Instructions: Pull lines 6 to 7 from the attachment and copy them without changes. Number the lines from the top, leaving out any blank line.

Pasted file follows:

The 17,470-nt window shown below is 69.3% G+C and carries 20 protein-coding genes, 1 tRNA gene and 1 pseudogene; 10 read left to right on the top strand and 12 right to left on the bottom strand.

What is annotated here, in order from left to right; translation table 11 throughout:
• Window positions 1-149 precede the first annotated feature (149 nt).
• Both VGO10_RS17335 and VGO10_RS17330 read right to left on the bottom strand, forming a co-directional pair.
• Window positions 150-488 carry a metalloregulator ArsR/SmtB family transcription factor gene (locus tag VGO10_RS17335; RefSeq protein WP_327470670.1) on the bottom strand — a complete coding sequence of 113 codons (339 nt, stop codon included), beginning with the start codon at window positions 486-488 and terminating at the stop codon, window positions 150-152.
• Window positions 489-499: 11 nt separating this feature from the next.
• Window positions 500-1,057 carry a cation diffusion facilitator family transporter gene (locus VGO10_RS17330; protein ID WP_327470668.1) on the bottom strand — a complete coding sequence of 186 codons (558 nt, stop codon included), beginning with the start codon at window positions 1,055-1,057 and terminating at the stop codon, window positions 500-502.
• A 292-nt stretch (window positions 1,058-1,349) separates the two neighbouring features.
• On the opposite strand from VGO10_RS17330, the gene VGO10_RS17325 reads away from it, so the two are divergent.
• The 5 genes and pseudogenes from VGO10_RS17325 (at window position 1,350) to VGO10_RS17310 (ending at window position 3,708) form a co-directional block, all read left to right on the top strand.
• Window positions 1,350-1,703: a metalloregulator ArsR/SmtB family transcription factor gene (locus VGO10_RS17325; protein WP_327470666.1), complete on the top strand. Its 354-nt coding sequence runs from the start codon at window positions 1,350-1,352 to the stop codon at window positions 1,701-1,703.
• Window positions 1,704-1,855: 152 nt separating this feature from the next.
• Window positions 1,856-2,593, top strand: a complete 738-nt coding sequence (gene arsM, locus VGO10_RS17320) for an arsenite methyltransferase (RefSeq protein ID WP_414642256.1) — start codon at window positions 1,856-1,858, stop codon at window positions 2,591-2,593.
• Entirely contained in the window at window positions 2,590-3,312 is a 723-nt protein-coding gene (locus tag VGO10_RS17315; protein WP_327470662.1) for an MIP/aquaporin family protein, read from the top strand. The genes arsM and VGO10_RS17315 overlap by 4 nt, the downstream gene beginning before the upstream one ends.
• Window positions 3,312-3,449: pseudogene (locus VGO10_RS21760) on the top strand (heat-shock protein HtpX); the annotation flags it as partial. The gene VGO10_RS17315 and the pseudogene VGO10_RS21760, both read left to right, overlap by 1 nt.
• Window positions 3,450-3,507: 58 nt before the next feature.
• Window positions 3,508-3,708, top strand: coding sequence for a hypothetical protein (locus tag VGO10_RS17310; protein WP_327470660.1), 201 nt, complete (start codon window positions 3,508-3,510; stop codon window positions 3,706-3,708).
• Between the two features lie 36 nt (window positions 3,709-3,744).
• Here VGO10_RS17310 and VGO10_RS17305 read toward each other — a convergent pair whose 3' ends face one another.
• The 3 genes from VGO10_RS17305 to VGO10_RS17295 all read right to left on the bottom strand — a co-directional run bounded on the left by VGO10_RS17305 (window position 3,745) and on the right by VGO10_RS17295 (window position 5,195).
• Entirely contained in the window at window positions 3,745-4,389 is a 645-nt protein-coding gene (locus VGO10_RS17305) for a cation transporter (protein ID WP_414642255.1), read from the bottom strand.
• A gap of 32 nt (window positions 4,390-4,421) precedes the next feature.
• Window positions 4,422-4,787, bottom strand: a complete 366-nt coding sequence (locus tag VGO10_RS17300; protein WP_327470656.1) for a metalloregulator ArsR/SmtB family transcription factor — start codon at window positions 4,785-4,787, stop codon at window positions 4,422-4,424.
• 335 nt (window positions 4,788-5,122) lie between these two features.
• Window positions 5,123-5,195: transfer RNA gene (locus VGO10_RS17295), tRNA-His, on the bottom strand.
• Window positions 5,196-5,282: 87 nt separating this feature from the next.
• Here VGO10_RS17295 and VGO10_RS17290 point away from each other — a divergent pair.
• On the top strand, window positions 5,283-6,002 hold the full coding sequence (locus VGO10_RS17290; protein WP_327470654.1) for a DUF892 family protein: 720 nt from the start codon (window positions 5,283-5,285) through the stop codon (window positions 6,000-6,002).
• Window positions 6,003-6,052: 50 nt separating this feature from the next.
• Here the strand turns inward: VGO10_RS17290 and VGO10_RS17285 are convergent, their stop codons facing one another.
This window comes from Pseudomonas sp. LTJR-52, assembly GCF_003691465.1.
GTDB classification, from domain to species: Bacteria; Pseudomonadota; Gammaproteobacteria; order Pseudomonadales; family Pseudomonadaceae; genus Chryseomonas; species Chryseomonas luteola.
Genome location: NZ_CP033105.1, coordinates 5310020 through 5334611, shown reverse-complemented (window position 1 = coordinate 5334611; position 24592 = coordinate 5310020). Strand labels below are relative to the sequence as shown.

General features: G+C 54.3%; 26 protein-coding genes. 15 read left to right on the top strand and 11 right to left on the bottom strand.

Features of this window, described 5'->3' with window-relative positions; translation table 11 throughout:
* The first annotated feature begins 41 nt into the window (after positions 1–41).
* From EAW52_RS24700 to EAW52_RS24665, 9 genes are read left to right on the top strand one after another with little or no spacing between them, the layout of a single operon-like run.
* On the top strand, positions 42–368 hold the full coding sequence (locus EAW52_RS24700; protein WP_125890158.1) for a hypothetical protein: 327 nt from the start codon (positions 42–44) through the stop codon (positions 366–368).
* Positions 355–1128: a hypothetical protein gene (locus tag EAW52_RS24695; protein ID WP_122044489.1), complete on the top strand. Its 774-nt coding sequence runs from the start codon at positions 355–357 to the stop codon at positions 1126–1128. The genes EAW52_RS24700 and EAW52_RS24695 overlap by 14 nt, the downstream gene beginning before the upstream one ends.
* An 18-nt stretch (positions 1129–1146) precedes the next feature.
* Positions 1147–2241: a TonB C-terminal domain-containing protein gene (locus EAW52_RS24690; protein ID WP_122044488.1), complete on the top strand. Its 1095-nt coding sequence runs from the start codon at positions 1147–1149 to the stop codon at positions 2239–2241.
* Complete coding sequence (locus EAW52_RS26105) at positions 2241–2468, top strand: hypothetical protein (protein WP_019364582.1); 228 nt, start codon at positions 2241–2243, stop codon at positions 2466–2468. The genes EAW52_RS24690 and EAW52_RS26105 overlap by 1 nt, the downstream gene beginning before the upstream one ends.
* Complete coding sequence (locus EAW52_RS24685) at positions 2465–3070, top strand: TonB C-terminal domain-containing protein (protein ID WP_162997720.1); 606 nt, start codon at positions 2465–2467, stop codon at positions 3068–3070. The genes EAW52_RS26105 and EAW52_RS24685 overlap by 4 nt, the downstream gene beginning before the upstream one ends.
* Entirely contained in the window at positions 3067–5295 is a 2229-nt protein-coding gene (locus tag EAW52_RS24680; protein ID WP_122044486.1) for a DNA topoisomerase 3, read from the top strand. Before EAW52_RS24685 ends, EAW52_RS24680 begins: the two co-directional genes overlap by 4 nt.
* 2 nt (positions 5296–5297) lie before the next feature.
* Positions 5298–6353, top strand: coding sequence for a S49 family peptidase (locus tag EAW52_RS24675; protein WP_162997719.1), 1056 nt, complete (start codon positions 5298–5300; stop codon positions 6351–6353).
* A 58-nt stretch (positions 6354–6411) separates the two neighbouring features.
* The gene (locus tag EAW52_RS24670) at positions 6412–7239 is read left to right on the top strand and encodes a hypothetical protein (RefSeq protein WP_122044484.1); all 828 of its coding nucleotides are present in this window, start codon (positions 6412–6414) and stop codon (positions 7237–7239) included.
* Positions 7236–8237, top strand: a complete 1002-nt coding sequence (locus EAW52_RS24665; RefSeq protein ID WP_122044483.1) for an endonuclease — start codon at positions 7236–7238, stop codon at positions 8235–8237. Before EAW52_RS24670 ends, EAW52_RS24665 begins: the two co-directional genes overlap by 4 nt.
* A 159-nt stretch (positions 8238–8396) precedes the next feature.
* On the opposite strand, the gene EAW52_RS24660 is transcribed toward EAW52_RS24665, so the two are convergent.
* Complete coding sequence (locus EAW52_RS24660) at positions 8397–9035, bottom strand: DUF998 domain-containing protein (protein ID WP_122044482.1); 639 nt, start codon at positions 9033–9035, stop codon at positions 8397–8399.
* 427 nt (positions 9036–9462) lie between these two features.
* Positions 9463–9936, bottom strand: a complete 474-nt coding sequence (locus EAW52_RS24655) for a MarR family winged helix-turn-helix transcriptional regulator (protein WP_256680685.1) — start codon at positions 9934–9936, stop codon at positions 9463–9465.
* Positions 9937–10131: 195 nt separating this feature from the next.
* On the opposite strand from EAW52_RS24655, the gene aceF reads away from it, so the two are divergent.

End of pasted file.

• Window positions 489-499: 11 nt separating this feature from the next.
• Window positions 500-1,057 carry a cation diffusion facilitator family transporter gene (locus VGO10_RS17330; protein ID WP_327470668.1) on the bottom strand — a complete coding sequence of 186 codons (558 nt, stop codon included), beginning with the start codon at window positions 1,055-1,057 and terminating at the stop codon, window positions 500-502.